Freenet proposal seen as too risky
City commissioners aren't interested in partnering with Lawrence Freenet to expand wireless Internet access in the community.
A majority of city commissioners Tuesday evening said the proposal by Freenet presented too much financial risk for the city. Freenet was asking the city to back a $4.9 million private loan that Freenet and its for-profit partner are seeking from a bank.
Freenet was offering to start a program to provide free wireless Internet access to Lawrence youths in exchange for the city's help. But commissioners said they feared that Freenet would not be successful in adding the necessary number of paying customers to make the project work, and that the city would be responsible for paying off the loan. Commissioners said they hadn't seen hard numbers showing that large numbers of Lawrence youths did not have adequate Internet access.
Commissioners were concerned that the proposal was not fair to other Internet service providers operating in the Lawrence market. Both AT&T and Sunflower Broadband urged commissioners to reject the plan based on financial concerns and fairness issues.
Sunflower Broadband is owned by The World Company, which is the parent company of the Journal-World.
Revisions approved to Bauer Farms plan
Plans for a "New Urbanism" development of retail, offices and residential units at Sixth Street and Wakarusa Drive cleared another hurdle at Tuesday's commission meeting.
Commissioners agreed to revise the preliminary development plan of Bauer Farms, slated for the northeast corner of the intersection. The major revisions to the plan involved adding a right-in-only access point along Sixth Street, just east of Wakarusa Drive. It also involved expanding an access point along Sixth Street near Champion Lane, and allowing for a median break along Wakarusa Drive to allow cars wanting to turn left out of the development to do so.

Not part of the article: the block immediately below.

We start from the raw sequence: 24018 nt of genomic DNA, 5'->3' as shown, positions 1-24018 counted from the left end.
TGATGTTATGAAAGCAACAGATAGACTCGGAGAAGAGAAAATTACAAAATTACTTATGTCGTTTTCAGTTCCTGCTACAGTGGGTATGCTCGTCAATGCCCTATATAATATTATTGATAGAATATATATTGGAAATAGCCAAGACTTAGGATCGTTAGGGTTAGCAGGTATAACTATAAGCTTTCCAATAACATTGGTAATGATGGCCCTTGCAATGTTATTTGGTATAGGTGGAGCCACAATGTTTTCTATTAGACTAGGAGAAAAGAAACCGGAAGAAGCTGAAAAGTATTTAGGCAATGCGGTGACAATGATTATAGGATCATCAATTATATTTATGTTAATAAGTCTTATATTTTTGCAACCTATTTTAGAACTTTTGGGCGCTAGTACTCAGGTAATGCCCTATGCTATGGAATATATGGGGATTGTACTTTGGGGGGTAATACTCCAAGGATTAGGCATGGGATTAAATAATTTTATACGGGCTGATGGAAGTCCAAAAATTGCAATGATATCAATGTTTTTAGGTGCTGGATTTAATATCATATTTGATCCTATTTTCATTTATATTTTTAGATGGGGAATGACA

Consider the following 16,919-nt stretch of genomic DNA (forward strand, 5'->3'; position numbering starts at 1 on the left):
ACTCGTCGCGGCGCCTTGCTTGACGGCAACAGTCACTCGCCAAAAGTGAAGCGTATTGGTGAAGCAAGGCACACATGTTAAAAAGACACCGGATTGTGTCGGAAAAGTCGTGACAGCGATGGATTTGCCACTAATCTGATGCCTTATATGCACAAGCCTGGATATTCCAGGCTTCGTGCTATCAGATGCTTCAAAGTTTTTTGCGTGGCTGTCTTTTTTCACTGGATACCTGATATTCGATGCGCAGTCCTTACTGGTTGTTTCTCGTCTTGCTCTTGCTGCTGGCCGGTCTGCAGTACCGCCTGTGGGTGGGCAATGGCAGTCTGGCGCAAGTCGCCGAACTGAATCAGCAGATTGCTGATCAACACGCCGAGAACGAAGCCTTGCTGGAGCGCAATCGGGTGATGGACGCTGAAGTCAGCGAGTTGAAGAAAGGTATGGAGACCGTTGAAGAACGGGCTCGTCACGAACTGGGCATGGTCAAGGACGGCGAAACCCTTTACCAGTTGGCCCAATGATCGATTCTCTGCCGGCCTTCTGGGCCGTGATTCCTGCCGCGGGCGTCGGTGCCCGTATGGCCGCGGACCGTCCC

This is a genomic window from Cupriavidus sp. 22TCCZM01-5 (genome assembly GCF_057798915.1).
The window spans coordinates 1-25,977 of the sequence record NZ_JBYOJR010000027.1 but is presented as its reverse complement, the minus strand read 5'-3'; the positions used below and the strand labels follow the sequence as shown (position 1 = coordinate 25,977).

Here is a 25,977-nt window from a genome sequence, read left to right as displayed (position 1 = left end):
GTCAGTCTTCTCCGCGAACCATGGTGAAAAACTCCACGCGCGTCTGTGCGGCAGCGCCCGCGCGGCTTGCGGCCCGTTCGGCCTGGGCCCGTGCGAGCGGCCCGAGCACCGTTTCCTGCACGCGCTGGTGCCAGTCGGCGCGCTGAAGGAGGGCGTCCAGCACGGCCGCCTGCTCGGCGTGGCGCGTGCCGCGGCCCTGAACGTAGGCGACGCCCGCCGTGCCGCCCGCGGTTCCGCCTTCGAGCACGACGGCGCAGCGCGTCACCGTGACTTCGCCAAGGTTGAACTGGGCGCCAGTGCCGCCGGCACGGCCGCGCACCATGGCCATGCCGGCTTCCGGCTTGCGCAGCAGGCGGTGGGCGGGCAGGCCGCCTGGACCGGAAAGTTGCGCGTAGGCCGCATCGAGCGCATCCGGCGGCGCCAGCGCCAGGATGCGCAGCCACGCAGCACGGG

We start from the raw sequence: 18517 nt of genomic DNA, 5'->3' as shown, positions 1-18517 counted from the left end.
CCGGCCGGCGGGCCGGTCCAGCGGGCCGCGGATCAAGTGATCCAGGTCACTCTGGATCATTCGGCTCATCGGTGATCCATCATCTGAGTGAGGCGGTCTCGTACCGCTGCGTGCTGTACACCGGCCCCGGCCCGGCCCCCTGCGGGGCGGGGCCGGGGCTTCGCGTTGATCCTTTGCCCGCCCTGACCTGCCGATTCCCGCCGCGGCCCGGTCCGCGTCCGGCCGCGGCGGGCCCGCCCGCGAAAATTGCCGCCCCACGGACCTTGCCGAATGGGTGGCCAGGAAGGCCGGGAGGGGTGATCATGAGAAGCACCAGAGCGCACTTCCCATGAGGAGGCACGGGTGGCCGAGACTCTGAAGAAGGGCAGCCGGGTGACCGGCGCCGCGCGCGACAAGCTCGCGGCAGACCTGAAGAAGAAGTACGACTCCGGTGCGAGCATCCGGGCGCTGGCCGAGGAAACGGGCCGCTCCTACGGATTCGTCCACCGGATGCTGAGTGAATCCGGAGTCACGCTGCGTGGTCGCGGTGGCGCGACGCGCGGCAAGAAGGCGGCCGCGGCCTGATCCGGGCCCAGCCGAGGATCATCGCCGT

Developers of the project said the new access points were critical to landing retail tenants for the project. The developers said they're close to finalizing a lease with CVS Pharmacy to be the anchor tenant for the development.
Commissioners approved the plan on a 4-1 vote with Commissioner Boog Highberger opposed. He said the commercial part of the project could do a better job of adhering to New Urbanism design, which is a concept that mimics older, more traditional neighborhood design.
Commission quorum remains at 4 members
Commissioners routinely approved a provision establishing the City Commission quorum at four members.
The provision allows two members of the commission to discuss city business privately without violating the state's opening meetings law.
A quorum is the number of commissioners needed to hold a meeting. State law prohibits a majority of commissioners from privately discussing city business. State law normally would set the quorum of a five-member commission at three members, but cities have the ability to pass a special ordinance changing the number.
The city has passed such an ordinance since the mid-1990s.